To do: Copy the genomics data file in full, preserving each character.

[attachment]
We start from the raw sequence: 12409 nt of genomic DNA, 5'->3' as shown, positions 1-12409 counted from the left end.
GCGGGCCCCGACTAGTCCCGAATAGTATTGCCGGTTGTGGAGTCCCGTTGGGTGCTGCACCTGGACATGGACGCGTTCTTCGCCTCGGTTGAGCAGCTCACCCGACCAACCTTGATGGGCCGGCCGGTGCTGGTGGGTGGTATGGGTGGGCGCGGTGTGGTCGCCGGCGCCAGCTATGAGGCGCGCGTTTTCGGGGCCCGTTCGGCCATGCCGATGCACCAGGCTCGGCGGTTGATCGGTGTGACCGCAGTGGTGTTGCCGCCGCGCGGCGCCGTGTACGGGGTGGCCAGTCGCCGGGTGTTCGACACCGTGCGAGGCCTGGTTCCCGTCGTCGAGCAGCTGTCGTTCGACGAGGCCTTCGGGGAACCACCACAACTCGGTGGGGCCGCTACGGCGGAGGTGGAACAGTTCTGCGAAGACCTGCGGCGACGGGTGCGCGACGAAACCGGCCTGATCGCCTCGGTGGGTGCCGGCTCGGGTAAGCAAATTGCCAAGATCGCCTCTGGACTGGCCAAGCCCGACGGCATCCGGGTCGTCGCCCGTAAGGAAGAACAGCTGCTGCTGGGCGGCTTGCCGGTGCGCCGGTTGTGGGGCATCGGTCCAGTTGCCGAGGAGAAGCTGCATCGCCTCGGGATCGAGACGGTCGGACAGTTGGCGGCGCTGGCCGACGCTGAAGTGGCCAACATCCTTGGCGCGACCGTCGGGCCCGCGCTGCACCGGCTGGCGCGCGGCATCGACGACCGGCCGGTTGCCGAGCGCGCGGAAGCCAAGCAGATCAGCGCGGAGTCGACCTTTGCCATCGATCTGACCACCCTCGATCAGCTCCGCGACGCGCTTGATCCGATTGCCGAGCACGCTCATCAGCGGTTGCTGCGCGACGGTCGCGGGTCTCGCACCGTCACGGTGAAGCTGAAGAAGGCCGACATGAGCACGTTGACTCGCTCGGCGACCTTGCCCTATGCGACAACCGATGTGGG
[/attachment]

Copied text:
We start from the raw sequence: 12409 nt of genomic DNA, 5'->3' as shown, positions 1-12409 counted from the left end.
GCGGGCCCCGACTAGTCCCGAATAGTATTGCCGGTTGTGGAGTCCCGTTGGGTGCTGCACCTGGACATGGACGCGTTCTTCGCCTCGGTTGAGCAGCTCACCCGACCAACCTTGATGGGCCGGCCGGTGCTGGTGGGTGGTATGGGTGGGCGCGGTGTGGTCGCCGGCGCCAGCTATGAGGCGCGCGTTTTCGGGGCCCGTTCGGCCATGCCGATGCACCAGGCTCGGCGGTTGATCGGTGTGACCGCAGTGGTGTTGCCGCCGCGCGGCGCCGTGTACGGGGTGGCCAGTCGCCGGGTGTTCGACACCGTGCGAGGCCTGGTTCCCGTCGTCGAGCAGCTGTCGTTCGACGAGGCCTTCGGGGAACCACCACAACTCGGTGGGGCCGCTACGGCGGAGGTGGAACAGTTCTGCGAAGACCTGCGGCGACGGGTGCGCGACGAAACCGGCCTGATCGCCTCGGTGGGTGCCGGCTCGGGTAAGCAAATTGCCAAGATCGCCTCTGGACTGGCCAAGCCCGACGGCATCCGGGTCGTCGCCCGTAAGGAAGAACAGCTGCTGCTGGGCGGCTTGCCGGTGCGCCGGTTGTGGGGCATCGGTCCAGTTGCCGAGGAGAAGCTGCATCGCCTCGGGATCGAGACGGTCGGACAGTTGGCGGCGCTGGCCGACGCTGAAGTGGCCAACATCCTTGGCGCGACCGTCGGGCCCGCGCTGCACCGGCTGGCGCGCGGCATCGACGACCGGCCGGTTGCCGAGCGCGCGGAAGCCAAGCAGATCAGCGCGGAGTCGACCTTTGCCATCGATCTGACCACCCTCGATCAGCTCCGCGACGCGCTTGATCCGATTGCCGAGCACGCTCATCAGCGGTTGCTGCGCGACGGTCGCGGGTCTCGCACCGTCACGGTGAAGCTGAAGAAGGCCGACATGAGCACGTTGACTCGCTCGGCGACCTTGCCCTATGCGACAACCGATGTGGG